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Spread Eagle - 1993 Open To The Public

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ARTIST: Spread Eagle
ALBUM: Open To The Public
YEAR: 1993


LINEUP: Ray West - vocals * Paul DiBartolo - guitars * Rob DeLuca - bass * Tommi Gallo - drums

Additional Musicians: Kirke Blankenship, Jon Macaluso, Thommy Price - session drums

TRACK LISTING: 01 Devil's Road * 02 Revolution Maker * 03 Shine * 04 If I Can't Have You * 05 Fade Away * 06 Preacher Man * 07 King Of The Dogs * 08 Rhythm Machine * 09 High Horses * 10 This Is My World * 11 Faith


I've always maintained a soft spot for this transplanted New York band (originally from Boston, with the exception of Ray West), even though they came across as tough as nails. They first came to prominence with their 1990 debut album for MCA Records, setting style icon's tongues a-wagging in the Big Apple with their streetwise metal (yes, that's what I called it when reviewing that debut). I think they were one of the few bands that navigated the grunge movement safely. Probably because they wore their bullshit detectors like badges of honour. Grunge fans were probably too chicken shit to get within 10 paces of the band. I think metal fans can easily judge a book by its cover, so Spread Eagle came across as genuine no-nonsense rockers who played as loud and mean as early 90's New York would allow them to. Constant touring did take a toll on the band between 1990 and 1992, most notably drummer Tommi Gallo whose participation here was limited.

The Songs
I like the mix of songs on this one. It's like the band were cossetted away in a studio without any knowledge of what was going on outside. Yes, grunge was attacking the music world like a slimy green goo, but I doubt Spread Eagle gave a toss.

Opener 'Devil's Road' screams metal overdose, though the exotic percussive intro would have you thinking this is a Crimson Glory album we're listening to. Not so, as Paul DiBartolo barges down the door soon after, and the band power up from then on. I like the deep grooves coming at me via 'Revolution Maker', this is solid and captivating. 'Shine' swings in the same groovy and funky direction as Extreme. It's a bit different to SE's usual fare. 'If I Can't Have You' continues the groove metal style, it's as if DiBartolo and Nuno Bettencourt are cast from the same cloth! For a bit of respite, 'Fade Away' takes the foot off the pedal, and offers something melodic, pleasant and styled in a country/bluesy hybrid.

A bluesy acoustic intro precedes 'Preacher Man', Ray West joins in on the action, it's like he's singing from the Pulpit, that is until the electric guitars kick in and turns the song on its head. 'King Of The Dogs' is a wild and rabid track that goes thrash in certain moments. It's a bit all over the place, but you gotta appreciate how DiBartolo manages to generate some unreal guitar tone on this one. 'Rhythm Machine' is high on a funky electric groove, I can just imagine the lads dressed in flared trousers and high heel boots, like a 70's flashback. 'High Horses' takes a pastoral approach, this time taking on a Tesla like identity. Time for a gear-change, swap out the flared trousers for denim, leather, spurs and the obligatory stetson! 'This Is My World' brings DiBartolo's guitar back into the fold once again, taking prominence in the mix. The album concludes with the ballad 'Faith', perhaps in the same zone as Guns N Roses. Not to be sniffed at as GNR were pretty decent playing in that style.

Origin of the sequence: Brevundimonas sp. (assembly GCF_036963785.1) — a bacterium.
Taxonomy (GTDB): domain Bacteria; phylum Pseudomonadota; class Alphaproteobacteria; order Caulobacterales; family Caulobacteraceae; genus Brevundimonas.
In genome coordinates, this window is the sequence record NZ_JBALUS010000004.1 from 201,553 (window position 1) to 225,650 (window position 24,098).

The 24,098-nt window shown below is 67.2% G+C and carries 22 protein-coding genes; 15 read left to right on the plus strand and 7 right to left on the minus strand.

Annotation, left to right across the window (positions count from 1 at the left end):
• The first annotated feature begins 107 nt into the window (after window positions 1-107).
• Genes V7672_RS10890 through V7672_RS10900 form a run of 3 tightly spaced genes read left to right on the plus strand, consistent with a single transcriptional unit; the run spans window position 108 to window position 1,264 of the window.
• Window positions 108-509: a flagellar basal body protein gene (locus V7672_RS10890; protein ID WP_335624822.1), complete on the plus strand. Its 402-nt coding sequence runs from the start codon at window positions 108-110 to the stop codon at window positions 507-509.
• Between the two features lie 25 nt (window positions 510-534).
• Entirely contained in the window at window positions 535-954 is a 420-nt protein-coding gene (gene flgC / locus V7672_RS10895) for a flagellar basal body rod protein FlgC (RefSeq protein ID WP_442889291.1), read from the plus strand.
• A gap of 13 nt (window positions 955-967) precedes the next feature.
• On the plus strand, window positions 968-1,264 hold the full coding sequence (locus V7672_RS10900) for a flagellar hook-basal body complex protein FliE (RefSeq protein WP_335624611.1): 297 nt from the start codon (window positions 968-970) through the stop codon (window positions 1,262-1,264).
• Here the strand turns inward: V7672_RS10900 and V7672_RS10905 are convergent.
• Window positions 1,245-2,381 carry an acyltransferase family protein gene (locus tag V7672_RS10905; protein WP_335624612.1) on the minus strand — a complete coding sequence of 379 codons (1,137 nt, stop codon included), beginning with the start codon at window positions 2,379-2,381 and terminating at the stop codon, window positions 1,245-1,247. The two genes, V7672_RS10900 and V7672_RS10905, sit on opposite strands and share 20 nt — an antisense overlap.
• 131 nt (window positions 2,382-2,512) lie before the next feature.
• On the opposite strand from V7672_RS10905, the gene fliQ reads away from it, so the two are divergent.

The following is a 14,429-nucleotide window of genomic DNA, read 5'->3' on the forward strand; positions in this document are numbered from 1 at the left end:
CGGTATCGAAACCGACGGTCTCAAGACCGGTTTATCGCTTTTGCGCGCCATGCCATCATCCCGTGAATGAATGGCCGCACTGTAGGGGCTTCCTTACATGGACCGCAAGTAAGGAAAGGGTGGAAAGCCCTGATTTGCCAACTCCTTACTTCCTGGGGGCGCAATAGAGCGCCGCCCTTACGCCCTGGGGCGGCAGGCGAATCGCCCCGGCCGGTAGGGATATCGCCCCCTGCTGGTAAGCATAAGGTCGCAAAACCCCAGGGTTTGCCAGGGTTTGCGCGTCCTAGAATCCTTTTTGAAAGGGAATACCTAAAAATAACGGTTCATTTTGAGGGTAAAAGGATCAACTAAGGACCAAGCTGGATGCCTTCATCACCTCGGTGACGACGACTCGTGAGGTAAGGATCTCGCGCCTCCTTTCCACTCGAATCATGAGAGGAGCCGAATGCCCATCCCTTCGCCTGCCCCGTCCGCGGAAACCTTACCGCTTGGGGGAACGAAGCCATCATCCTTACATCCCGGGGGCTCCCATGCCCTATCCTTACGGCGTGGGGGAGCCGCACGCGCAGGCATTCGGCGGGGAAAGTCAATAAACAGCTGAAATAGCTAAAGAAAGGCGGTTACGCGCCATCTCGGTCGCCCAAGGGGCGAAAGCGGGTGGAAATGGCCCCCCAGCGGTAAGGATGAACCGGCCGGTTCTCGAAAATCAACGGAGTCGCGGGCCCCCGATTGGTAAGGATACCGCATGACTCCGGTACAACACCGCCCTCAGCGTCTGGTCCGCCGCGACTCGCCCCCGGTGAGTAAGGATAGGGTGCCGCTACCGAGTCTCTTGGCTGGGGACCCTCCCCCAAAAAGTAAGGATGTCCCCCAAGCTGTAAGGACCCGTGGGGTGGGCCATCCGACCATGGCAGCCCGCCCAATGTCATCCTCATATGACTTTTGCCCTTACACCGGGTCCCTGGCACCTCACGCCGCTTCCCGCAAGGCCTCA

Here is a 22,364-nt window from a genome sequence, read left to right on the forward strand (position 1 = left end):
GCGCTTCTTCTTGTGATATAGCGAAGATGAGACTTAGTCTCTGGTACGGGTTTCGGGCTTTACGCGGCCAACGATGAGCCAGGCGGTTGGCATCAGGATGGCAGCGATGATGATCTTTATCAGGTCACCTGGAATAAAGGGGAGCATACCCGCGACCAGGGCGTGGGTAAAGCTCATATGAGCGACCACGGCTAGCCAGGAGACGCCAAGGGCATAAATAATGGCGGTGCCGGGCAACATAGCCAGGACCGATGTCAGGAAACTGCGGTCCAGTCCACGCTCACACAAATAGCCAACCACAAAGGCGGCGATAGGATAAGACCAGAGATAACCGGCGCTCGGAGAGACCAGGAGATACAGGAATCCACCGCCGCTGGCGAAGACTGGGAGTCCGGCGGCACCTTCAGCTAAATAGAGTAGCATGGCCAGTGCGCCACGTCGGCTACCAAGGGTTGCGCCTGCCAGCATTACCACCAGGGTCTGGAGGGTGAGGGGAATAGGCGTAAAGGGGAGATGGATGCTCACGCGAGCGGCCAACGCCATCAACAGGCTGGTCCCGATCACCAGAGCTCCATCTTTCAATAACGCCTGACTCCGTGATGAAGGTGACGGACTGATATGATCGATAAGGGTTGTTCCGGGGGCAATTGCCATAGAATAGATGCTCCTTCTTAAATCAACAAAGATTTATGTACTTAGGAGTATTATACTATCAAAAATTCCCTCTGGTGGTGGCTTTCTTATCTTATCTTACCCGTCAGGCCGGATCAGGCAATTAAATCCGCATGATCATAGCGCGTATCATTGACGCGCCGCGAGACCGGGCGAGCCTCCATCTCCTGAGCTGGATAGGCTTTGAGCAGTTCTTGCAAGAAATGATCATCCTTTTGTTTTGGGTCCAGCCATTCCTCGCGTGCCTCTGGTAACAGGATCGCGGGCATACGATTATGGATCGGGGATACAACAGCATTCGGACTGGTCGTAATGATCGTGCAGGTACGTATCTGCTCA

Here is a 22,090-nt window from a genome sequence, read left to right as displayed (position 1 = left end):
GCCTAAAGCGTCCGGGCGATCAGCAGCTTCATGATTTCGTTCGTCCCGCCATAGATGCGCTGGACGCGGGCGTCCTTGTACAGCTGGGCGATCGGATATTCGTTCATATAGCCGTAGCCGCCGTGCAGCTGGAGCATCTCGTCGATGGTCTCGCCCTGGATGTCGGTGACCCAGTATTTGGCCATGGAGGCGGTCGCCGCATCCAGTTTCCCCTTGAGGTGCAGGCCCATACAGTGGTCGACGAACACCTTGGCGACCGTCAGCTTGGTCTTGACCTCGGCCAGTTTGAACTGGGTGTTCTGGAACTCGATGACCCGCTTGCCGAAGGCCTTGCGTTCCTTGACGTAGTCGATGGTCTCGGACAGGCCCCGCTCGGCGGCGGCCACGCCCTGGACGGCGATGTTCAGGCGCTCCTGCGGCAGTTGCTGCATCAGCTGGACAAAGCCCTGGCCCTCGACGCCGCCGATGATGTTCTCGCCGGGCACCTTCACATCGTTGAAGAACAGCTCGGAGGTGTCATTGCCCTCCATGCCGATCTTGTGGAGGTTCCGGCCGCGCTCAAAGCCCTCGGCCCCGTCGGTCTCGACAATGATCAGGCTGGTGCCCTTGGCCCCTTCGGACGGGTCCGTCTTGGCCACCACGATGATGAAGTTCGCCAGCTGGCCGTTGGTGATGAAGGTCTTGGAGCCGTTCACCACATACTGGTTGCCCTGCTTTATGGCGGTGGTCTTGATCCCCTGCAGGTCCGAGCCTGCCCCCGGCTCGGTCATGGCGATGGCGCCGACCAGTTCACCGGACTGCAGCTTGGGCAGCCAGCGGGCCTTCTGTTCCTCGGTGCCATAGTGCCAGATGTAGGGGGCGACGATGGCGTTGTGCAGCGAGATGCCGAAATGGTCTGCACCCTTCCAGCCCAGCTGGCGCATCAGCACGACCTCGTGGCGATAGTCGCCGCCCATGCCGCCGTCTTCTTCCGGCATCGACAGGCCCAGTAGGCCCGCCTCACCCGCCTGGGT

In Summary
When I sat down and compared both Spread Eagle's albums, without doubt the debut is far heavier than this one. Paul DiBartolo's guitar signal was very over-amped on that record, and on the odd occasion he does reach the same levels here, such as the track 'Rhythm Machine' for instance. There is much more of a groove/funk element on this album, while the debut is full of glam metal with some street heavy punkish overtones too. The band continue on in the current day (2017 with Ray West, Rob DeLuca, guitarist Ziv Shalev and drummer Rik De Luca). The band are also playing in England during the summer, appearing at Hair Metal Heaven - Hull 2017, playing on the middle night, Saturday 26th August.

Given Spread Eagle's MCA legacy, and combining with reissue label Rock Candy Records preference for dealing with artists on the old MCA roster, I am hopeful that one day soon, Spread Eagle might find themselves with a remastered duo of CD's on their hands. Let us hope Rock Candy can deliver a deal similar to the recent Lillian Axe pairing plus the Jetboy and Stone Fury releases. All three bands being MCA artists.

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#1 | rkbluez on July 30 2017 14:12:05
Love this band and their albums...they had the songs the vocals and the killer guitar work that should of propelled them to the top of the hair metal heap...bands like them, Lillian Axe, Saint's and Sinners, Kik Tracee and The Scream should of all done much better than a lot of the less talented bands that grabbed all of the spotlight.

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